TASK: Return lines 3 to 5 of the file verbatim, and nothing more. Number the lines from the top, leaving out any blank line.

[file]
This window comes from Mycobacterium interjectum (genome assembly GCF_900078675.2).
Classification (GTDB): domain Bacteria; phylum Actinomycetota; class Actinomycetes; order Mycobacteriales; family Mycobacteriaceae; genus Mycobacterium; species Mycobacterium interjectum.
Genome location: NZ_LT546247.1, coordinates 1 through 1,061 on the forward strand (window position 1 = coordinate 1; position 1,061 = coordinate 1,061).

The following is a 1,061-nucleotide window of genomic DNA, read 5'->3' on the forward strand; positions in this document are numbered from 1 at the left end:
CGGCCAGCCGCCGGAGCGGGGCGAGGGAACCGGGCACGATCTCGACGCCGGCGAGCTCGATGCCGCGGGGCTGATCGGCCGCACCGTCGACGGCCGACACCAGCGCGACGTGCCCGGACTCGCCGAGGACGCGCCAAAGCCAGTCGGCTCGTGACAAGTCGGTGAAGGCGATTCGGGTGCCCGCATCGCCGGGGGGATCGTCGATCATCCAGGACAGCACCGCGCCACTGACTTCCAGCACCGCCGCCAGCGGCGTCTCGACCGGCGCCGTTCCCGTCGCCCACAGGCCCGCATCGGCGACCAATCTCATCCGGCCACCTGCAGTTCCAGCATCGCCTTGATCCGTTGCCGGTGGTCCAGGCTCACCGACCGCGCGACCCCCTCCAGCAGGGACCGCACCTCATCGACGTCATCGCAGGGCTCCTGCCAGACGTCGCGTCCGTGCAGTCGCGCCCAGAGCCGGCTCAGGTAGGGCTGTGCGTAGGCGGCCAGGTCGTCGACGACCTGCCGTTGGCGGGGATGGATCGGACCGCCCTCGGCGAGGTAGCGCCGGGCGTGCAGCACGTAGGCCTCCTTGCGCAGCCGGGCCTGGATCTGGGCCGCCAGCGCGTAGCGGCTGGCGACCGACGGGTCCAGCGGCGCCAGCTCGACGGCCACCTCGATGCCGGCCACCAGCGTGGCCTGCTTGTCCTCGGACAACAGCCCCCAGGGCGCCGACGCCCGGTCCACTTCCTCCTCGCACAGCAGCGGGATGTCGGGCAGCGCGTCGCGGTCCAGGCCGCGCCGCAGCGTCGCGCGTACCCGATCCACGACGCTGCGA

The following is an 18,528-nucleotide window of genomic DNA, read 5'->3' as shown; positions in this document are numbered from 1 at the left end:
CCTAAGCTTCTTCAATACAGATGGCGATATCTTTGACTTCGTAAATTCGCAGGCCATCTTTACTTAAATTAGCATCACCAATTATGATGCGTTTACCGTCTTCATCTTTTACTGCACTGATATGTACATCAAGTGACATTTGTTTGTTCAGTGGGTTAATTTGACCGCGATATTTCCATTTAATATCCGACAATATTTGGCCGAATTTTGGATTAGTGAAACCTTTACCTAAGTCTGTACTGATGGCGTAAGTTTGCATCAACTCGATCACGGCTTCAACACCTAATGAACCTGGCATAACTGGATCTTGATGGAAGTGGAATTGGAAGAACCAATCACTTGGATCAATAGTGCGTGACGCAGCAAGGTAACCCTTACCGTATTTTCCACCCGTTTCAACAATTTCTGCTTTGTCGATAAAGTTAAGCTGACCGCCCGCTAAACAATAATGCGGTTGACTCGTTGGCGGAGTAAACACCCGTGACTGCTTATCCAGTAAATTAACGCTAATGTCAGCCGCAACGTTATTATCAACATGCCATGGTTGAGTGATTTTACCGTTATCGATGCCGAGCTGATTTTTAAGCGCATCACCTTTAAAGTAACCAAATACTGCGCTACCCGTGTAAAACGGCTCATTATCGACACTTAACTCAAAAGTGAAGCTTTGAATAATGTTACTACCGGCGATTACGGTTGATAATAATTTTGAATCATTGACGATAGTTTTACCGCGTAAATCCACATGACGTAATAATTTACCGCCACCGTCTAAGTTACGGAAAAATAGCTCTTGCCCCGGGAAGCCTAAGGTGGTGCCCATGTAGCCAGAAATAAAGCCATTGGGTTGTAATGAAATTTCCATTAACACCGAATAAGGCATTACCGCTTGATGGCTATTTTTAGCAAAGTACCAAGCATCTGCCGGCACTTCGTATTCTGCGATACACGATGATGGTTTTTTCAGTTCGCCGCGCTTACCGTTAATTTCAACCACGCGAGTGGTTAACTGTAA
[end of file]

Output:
Genome location: NZ_LT546247.1, coordinates 1 through 1,061 on the forward strand (window position 1 = coordinate 1; position 1,061 = coordinate 1,061).

The following is a 1,061-nucleotide window of genomic DNA, read 5'->3' on the forward strand; positions in this document are numbered from 1 at the left end:
CGGCCAGCCGCCGGAGCGGGGCGAGGGAACCGGGCACGATCTCGACGCCGGCGAGCTCGATGCCGCGGGGCTGATCGGCCGCACCGTCGACGGCCGACACCAGCGCGACGTGCCCGGACTCGCCGAGGACGCGCCAAAGCCAGTCGGCTCGTGACAAGTCGGTGAAGGCGATTCGGGTGCCCGCATCGCCGGGGGGATCGTCGATCATCCAGGACAGCACCGCGCCACTGACTTCCAGCACCGCCGCCAGCGGCGTCTCGACCGGCGCCGTTCCCGTCGCCCACAGGCCCGCATCGGCGACCAATCTCATCCGGCCACCTGCAGTTCCAGCATCGCCTTGATCCGTTGCCGGTGGTCCAGGCTCACCGACCGCGCGACCCCCTCCAGCAGGGACCGCACCTCATCGACGTCATCGCAGGGCTCCTGCCAGACGTCGCGTCCGTGCAGTCGCGCCCAGAGCCGGCTCAGGTAGGGCTGTGCGTAGGCGGCCAGGTCGTCGACGACCTGCCGTTGGCGGGGATGGATCGGACCGCCCTCGGCGAGGTAGCGCCGGGCGTGCAGCACGTAGGCCTCCTTGCGCAGCCGGGCCTGGATCTGGGCCGCCAGCGCGTAGCGGCTGGCGACCGACGGGTCCAGCGGCGCCAGCTCGACGGCCACCTCGATGCCGGCCACCAGCGTGGCCTGCTTGTCCTCGGACAACAGCCCCCAGGGCGCCGACGCCCGGTCCACTTCCTCCTCGCACAGCAGCGGGATGTCGGGCAGCGCGTCGCGGTCCAGGCCGCGCCGCAGCGTCGCGCGTACCCGATCCACGACGCTGCGA